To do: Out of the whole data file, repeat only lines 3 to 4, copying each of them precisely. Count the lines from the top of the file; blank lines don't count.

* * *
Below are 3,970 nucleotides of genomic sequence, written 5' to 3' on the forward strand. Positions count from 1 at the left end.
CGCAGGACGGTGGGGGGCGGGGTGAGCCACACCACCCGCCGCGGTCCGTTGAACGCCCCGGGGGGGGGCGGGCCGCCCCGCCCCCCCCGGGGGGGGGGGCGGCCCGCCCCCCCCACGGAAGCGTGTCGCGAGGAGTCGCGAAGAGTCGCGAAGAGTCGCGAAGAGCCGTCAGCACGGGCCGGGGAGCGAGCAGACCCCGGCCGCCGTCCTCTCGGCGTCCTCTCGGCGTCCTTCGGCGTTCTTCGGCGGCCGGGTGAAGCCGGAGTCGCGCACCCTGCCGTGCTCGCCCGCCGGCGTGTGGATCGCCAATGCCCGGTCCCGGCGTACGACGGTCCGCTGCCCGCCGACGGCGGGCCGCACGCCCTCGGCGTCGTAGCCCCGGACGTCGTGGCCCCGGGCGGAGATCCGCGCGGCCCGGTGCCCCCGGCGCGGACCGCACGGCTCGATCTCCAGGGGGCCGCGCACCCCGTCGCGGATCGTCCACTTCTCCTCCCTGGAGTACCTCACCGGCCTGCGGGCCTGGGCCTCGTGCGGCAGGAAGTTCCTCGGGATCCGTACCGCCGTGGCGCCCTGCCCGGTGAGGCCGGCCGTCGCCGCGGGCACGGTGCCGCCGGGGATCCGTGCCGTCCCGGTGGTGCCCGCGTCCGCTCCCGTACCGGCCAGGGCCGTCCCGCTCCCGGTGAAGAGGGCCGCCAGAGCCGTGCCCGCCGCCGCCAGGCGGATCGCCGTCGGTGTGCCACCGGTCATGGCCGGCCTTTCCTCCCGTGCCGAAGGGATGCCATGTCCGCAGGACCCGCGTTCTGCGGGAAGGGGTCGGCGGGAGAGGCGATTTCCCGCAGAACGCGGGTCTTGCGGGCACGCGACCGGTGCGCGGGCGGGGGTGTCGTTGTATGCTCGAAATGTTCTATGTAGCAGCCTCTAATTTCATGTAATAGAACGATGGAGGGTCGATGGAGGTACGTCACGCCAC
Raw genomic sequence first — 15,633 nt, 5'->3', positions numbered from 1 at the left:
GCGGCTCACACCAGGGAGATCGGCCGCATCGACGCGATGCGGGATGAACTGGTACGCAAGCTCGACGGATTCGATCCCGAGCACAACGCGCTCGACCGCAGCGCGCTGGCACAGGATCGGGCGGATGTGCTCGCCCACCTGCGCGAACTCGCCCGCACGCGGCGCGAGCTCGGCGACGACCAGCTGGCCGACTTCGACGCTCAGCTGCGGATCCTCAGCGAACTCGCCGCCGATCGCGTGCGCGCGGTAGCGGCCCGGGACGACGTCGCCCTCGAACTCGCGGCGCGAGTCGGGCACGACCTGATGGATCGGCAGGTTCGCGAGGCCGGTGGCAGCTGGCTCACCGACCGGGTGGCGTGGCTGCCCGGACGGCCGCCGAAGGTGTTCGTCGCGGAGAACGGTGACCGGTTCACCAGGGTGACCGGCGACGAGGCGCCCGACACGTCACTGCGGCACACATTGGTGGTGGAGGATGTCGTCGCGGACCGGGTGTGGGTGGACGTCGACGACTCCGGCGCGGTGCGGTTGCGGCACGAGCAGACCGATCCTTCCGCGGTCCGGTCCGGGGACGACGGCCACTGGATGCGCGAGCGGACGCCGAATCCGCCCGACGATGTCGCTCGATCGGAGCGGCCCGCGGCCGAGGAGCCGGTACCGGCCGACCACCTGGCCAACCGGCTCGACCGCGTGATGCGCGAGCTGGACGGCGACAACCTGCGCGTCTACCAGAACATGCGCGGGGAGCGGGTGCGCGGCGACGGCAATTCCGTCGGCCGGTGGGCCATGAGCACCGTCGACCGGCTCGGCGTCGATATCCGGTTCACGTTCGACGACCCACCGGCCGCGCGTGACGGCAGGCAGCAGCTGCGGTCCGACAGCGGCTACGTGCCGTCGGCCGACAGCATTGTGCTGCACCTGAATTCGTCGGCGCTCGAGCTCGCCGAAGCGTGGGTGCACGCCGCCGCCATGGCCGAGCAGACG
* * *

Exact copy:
Raw genomic sequence first — 15,633 nt, 5'->3', positions numbered from 1 at the left:
GCGGCTCACACCAGGGAGATCGGCCGCATCGACGCGATGCGGGATGAACTGGTACGCAAGCTCGACGGATTCGATCCCGAGCACAACGCGCTCGACCGCAGCGCGCTGGCACAGGATCGGGCGGATGTGCTCGCCCACCTGCGCGAACTCGCCCGCACGCGGCGCGAGCTCGGCGACGACCAGCTGGCCGACTTCGACGCTCAGCTGCGGATCCTCAGCGAACTCGCCGCCGATCGCGTGCGCGCGGTAGCGGCCCGGGACGACGTCGCCCTCGAACTCGCGGCGCGAGTCGGGCACGACCTGATGGATCGGCAGGTTCGCGAGGCCGGTGGCAGCTGGCTCACCGACCGGGTGGCGTGGCTGCCCGGACGGCCGCCGAAGGTGTTCGTCGCGGAGAACGGTGACCGGTTCACCAGGGTGACCGGCGACGAGGCGCCCGACACGTCACTGCGGCACACATTGGTGGTGGAGGATGTCGTCGCGGACCGGGTGTGGGTGGACGTCGACGACTCCGGCGCGGTGCGGTTGCGGCACGAGCAGACCGATCCTTCCGCGGTCCGGTCCGGGGACGACGGCCACTGGATGCGCGAGCGGACGCCGAATCCGCCCGACGATGTCGCTCGATCGGAGCGGCCCGCGGCCGAGGAGCCGGTACCGGCCGACCACCTGGCCAACCGGCTCGACCGCGTGATGCGCGAGCTGGACGGCGACAACCTGCGCGTCTACCAGAACATGCGCGGGGAGCGGGTGCGCGGCGACGGCAATTCCGTCGGCCGGTGGGCCATGAGCACCGTCGACCGGCTCGGCGTCGATATCCGGTTCACGTTCGACGACCCACCGGCCGCGCGTGACGGCAGGCAGCAGCTGCGGTCCGACAGCGGCTACGTGCCGTCGGCCGACAGCATTGTGCTGCACCTGAATTCGTCGGCGCTCGAGCTCGCCGAAGCGTGGGTGCACGCCGCCGCCATGGCCGAGCAGACG